View the original article in the Triangle Business Journal by clicking here.
The old adage ”it’s lonely at the top” applies nowhere better than to running a private company, where CEOs make daily decisions about disciplines in which they have no background.
Having worked with over 200 private-company owners over the past 25 years, it is my observation that the most underutilized resource for private companies is a “real” board of directors. If you want to maximize the potential of a company and fully enjoy the experience of running a business, owners need to surround themselves with a seasoned, diverse compliment of business minds that meet on a regular basis.
Most business owners have complete autonomy. In fact, the primary reason many started their own company is that they don’t want anyone looking over their shoulder. However, not only is running a business too complex for any single individual, it is no fun to make decisions in a vacuum over an extended time period.
Business owners succeed because they are really good at something. It might be science, medicine, manufacturing or sales. But that something is rarely business. The Achilles heel of most business owners is that they don’t know what they don’t know.
It is not an admission of failure to acknowledge that you need help making key business decisions. In the 1980s the board of Coca-Cola, one of America’s most successful companies, was comprised mostly of marketing experts, with some lawyers and doctors who were buddies of the CEO thrown in. Coke’s stock had been dormant for years. Roberto Goizueta emerged from an unlikely background–head of the R&D department–to take the helm at Coke. The chemist questioned everything about the business despite its great success, and he reconstituted Coke’s board with experts who knew what he didn’t know. Over the next decade Coke stock grew ten-fold, dwarfing the S&P 500, largely the result of implementing new financial strategies his prior board had never considered. Today Emory University’s business school is named after Mr. Goizueta, because he knew what he didn’t know and built a board to supplement his skill set.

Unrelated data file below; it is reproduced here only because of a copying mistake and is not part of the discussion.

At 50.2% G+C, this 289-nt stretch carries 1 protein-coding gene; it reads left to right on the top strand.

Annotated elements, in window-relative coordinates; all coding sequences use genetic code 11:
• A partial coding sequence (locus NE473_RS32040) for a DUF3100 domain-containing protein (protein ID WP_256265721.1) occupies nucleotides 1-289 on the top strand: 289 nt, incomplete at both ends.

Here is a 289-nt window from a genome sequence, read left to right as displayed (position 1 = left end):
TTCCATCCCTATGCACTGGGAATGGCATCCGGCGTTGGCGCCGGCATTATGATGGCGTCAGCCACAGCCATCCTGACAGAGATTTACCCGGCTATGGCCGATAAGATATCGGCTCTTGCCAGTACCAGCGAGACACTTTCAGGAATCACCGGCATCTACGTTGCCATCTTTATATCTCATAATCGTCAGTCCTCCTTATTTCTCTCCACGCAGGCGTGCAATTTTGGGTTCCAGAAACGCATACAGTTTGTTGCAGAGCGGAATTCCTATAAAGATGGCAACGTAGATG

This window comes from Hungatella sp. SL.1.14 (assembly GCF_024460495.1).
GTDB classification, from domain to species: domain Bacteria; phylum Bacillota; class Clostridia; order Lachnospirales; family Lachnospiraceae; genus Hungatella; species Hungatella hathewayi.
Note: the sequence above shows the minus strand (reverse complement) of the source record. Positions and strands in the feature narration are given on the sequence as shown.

What Should Your Board Look Like?
The key to constructing a successful board is to assemble a diverse set of business skills that are complimentary, not redundant. You need at least one person who has significant knowledge of corporate governance. Unless there are people in the room who know what a board is supposed to do and how boards function most effectively, you will have the blind leading the blind.
You also need someone with specific industry knowledge, who knows what is going on in your competitive landscape.
You need an expert in finance. Most private-company CFOs are really controllers. You should have a board member that knows all aspects of the capital markets and has worked on transactions. Even if you have no immediate need to raise equity, borrow money, make an acquisition or sell your business, some day you will.
The backgrounds of the other board members depend on your business and your personal skill set. Recruit directors whose competencies are in areas in which you are the weakest.
Except in rare instances, employees should not serve on the board. They can attend board meetings to make presentations and contribute to dialogue, but there should be times when the directors are free to discuss management issues without management (except the owner) present.
Likewise, every company should have a competent lawyer and accountant, but they should not be on the board. Public companies are prohibited from selecting their accountant and lawyer to serve on the board for a reason. They have a different role as paid advisors.
Your board should meet at least four times a year. Any less, and it is impossible for directors to get to know the company and its management team, limiting their ability to offer insightful advice.
While it may be counter-intuitive, the best boards have an even number of members. You never want a board decision determined by a single vote. If a solid majority of the board is not convinced a path is the right one, you shouldn’t go down it.
Your directors should receive some compensation. The amount and form depends on the size of your business, its financial resources and its stage of development. If you have the right directors, their sage advice is probably worth many multiples of whatever you pay them.
Consult your board between board meetings. Directors are a resource 365 days a year.
Surveys show that private companies with true boards outperform those without. What is not commonly known, though, is that business owners who have a true board of directors enjoy their jobs more—it is not so lonely at the top.